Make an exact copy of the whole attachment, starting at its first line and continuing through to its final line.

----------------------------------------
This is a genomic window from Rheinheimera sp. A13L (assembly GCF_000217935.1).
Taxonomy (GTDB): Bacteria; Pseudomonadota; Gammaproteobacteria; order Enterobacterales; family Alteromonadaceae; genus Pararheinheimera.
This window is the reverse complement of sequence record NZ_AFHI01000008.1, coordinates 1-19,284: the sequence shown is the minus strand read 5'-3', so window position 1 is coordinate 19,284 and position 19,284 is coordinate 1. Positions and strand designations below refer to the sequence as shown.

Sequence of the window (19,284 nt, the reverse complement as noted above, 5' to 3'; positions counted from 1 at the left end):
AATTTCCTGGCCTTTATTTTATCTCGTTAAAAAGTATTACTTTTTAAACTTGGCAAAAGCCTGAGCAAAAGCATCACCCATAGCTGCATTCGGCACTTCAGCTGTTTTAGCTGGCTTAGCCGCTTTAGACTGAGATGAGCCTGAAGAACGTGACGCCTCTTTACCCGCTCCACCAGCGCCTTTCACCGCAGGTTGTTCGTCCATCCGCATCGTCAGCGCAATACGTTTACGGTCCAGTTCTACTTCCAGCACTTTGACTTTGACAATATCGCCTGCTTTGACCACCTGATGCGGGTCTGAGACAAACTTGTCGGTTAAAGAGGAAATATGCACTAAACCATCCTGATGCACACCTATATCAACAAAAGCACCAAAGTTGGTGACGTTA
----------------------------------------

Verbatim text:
This is a genomic window from Rheinheimera sp. A13L (assembly GCF_000217935.1).
Taxonomy (GTDB): Bacteria; Pseudomonadota; Gammaproteobacteria; order Enterobacterales; family Alteromonadaceae; genus Pararheinheimera.
This window is the reverse complement of sequence record NZ_AFHI01000008.1, coordinates 1-19,284: the sequence shown is the minus strand read 5'-3', so window position 1 is coordinate 19,284 and position 19,284 is coordinate 1. Positions and strand designations below refer to the sequence as shown.

Sequence of the window (19,284 nt, the reverse complement as noted above, 5' to 3'; positions counted from 1 at the left end):
AATTTCCTGGCCTTTATTTTATCTCGTTAAAAAGTATTACTTTTTAAACTTGGCAAAAGCCTGAGCAAAAGCATCACCCATAGCTGCATTCGGCACTTCAGCTGTTTTAGCTGGCTTAGCCGCTTTAGACTGAGATGAGCCTGAAGAACGTGACGCCTCTTTACCCGCTCCACCAGCGCCTTTCACCGCAGGTTGTTCGTCCATCCGCATCGTCAGCGCAATACGTTTACGGTCCAGTTCTACTTCCAGCACTTTGACTTTGACAATATCGCCTGCTTTGACCACCTGATGCGGGTCTGAGACAAACTTGTCGGTTAAAGAGGAAATATGCACTAAACCATCCTGATGCACACCTATATCAACAAAAGCACCAAAGTTGGTGACGTTA